In bars across the U.S. barflies talk into their cups. They mutter words that have meaning only for themselves. It’s a repeated uncomfortable scene of what the disease – alcoholism – is all about.
But what if the scene is a courtroom in New York City?
The courtroom reporter – the stenographer accountable for the transcripts of the trial dialogue he is recording – is critical to its ongoing process. He shorthand types everything spoken – the questions and answers, the comments from the bench, the back-and-forth words of defense counsel and prosecution. It is a position of great responsibility.
If an attorney (just as might happen in a courtroom scene of TV’s “Law & Order”) asks the reporter to furnish a portion of this dialogue, what should he expect? An accurate account of what was said.
Instead . . . he reads “I hate my job, I hate my job, I hate my job” typed over and over, or some lengthy piece of incomprehensible gibberish.
Daniel Kochanski, an alcoholic court stenographer, did just this. The damage he caused could jeopardize as many as 30 hard-won convictions by the Manhattan District Attorney’s Office. This includes the 2010 mortgage-fraud trial of Aaron Hand, also convicted of trying to hire a hit man to take out a witness.
“I never had a situation where a single court reporter was responsible for so much damage,” said Claudia Trupp of the Center for Appellate Litigation.
The validity of these 30 convictions is threatened.
Mr. Kochanski’s misconduct (he was fired in March 2012) gives defense counsel the lawful opportunity to claim crucial evidence is missing. 10 of the 30 cases are in appeal for this reason alone, and are being handled by the Center for Appellate Litigation. Judges are holding reconstruction hearings (everyone involved in a case must testify as to what they remember). Meanwhile, attempts are being made (like putting together the fragments of some confused manuscript) to decipher and make sense of Mr. Kochanski’s garbled transcripts.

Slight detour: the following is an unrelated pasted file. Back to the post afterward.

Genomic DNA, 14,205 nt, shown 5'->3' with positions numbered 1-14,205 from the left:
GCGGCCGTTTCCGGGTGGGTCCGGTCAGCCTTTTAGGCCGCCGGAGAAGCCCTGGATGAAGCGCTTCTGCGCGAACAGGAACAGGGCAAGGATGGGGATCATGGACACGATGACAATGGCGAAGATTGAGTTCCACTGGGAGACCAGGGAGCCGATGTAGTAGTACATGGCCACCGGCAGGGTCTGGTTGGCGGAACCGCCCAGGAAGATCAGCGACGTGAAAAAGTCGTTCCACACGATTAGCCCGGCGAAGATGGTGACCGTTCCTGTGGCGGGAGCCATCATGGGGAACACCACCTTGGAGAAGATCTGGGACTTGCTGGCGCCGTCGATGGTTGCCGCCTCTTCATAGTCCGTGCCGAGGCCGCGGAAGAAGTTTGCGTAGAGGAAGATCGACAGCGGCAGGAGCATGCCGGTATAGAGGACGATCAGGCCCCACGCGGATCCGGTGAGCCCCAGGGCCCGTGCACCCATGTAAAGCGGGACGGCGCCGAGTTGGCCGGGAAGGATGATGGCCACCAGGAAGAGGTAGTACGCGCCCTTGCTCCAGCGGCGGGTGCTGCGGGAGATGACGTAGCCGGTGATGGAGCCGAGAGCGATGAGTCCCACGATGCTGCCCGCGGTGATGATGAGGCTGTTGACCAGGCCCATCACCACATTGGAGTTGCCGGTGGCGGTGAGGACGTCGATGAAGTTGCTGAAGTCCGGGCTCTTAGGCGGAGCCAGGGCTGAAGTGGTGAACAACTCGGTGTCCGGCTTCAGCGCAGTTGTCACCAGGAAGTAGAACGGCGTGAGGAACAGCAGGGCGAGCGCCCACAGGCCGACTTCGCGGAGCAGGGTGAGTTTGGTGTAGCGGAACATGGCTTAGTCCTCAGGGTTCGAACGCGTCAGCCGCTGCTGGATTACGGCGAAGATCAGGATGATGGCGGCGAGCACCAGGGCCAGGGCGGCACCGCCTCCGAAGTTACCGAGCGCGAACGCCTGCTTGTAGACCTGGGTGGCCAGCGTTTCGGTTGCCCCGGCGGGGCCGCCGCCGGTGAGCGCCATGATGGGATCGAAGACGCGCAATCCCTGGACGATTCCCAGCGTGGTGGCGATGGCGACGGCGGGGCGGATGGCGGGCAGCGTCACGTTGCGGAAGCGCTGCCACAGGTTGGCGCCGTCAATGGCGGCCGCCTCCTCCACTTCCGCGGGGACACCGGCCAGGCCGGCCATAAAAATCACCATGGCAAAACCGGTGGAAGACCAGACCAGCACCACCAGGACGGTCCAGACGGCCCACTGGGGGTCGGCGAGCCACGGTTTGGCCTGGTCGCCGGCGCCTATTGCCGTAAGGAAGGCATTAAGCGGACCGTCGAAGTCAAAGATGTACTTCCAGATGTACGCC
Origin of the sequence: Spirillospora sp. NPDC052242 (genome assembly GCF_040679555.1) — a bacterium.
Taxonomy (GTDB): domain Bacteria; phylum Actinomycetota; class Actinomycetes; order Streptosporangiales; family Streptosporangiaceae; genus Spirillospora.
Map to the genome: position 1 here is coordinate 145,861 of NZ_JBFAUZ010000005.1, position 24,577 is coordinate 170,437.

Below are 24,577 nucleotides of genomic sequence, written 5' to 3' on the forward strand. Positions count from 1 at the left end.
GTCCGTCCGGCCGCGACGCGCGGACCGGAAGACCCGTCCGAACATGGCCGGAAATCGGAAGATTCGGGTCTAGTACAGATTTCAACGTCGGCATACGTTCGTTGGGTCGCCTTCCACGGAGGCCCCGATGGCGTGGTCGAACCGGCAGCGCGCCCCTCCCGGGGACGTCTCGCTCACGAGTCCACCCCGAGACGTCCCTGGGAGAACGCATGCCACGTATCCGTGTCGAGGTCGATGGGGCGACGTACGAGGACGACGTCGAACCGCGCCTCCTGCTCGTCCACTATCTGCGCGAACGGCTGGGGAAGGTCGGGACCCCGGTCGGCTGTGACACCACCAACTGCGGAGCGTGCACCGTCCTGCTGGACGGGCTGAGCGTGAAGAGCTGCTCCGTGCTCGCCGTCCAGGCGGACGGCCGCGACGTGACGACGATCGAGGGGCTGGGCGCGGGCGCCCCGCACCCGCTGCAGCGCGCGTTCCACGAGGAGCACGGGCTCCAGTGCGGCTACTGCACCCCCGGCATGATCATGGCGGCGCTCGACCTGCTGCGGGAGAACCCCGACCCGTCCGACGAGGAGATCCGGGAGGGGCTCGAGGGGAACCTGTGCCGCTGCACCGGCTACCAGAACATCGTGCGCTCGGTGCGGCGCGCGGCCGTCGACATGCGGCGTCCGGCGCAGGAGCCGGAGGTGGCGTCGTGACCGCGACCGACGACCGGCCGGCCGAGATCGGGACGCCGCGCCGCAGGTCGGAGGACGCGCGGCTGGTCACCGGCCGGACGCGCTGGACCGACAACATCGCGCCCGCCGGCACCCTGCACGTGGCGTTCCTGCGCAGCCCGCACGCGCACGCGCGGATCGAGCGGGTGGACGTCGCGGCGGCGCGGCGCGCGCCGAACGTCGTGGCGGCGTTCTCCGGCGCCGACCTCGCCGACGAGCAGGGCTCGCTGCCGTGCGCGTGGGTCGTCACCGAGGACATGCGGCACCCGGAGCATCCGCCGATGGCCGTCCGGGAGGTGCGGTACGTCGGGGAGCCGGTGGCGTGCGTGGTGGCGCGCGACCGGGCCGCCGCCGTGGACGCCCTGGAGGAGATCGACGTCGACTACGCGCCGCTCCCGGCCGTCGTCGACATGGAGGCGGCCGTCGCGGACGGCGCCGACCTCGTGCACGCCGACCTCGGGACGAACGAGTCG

Everyone is scrambling.
In his own defense Mr. Kochanski has said “I never typed gibberish. I always did my job 100 percent.” He then admitted “I was let go because of substance abuse.”
On the silver screen W.C. Fields made such situations funny, but in reality . . . What did it cost Mr. Kochanski? His wife, his job. In short, his world.
As his ex-wife Heather said “The pressure of that job pushed him over the edge, leading him to lose everything.”
According to the Centers for Disease Control and Prevention (CDC) more than 50% of all adult Americans are regular drinkers. That’s roughly 115 million people.
It’s a sobering thought (no pun intended) that approximately 15 million (or 13%) of this number are known to be seriously affected by alcohol abuse or dependency.